“Yes?” Jack said through his. “Are you from Postmates?”
Her name was Amberlyn and it took her several minutes to convince Jack to let her inside his apartment. He resisted until he felt the speed of a gunshot just miss the young woman’s head and enter the doorframe that he obliged.
“What’s going on? Is someone shooting–”
“Dad, listen to me,” she said, instinctively.
“Dad?” Jack asked the girl who appeared at most only a few years younger than he was.
“My name is Amberlynn Winston and I’ve been sent back in time to stop you from writing your novel, have you finished it yet?”
“My novel?” Jack asked. “I haven’t really made much progress,” he said honestly. “That’s great,” she said, looking almost confused. “By this point in the timeline you should have been almost finished. According to legend, you completed the manuscript by the 25th.”
This all surprised Jack and as he took it in he tried to calculate how long it would be until the 25th. He guessed it was around a week.
“I have to go back, I only have a few more moments before the jump,” she said, taking in the lines in Jack’s face that mirrored her own. Her reflection was interrupted by another loud bang at the door.
“Amberlynn! Open the door right now!” yelled an ambiguously European accent. “Who is that? Why is he shooting at you?” Jack asked the girl claiming to be his daughter.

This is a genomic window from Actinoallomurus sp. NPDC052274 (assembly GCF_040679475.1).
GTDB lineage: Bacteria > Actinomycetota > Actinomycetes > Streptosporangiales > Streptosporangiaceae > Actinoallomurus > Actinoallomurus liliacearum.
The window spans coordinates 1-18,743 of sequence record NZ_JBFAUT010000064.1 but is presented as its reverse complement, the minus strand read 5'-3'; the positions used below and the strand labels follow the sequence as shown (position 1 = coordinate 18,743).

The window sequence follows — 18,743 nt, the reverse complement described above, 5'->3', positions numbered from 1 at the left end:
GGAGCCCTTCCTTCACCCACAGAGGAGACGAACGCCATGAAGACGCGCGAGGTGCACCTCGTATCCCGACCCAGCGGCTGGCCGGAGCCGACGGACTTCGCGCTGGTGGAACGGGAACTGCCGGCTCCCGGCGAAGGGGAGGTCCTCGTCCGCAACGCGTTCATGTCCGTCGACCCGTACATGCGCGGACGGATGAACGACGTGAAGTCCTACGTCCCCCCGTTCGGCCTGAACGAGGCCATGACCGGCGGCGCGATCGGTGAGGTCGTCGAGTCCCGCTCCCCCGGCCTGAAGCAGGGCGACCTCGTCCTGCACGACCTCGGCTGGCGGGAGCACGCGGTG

“That’s Murphy. He’s trying to catch me before I jump,” she said, Murphy’s fist continuing to bang at Jack’s front door. “He’s from the resistance and he desperately wants you to complete the novel. But don’t worry, he’ll never get in here before he jumps back.” Jack continued to question his daughter but she said there was no time to explain everything, only that she had a 6-minute window before she would be sent back that was about to expire. Murphy would be sent back through time seconds after.
“I always wanted to meet you,” she said to her father, the grave implications of which were immediately apparent to Jack. “I’m glad you were able to,” he told his daughter as he watched her disappear. Not thirty seconds later Murphy’s rapping vanished and Jack was left only with the strange memory of what had happened and a bullet hole in his door frame.
Jack returned to his couch after all that excitement but found it difficult to concentrate on anything other than the knowledge that he would be giving birth to a daughter in the next year or so and would most likely be dead shortly after. The act of meditating on his own mortality compelled Jack to start journaling these feelings. For the next several days Jack had filled hundreds of pages with musings about the impermanent nature of being and ways in which society could organize itself to maximize the utility of its resources not individually, but collectively.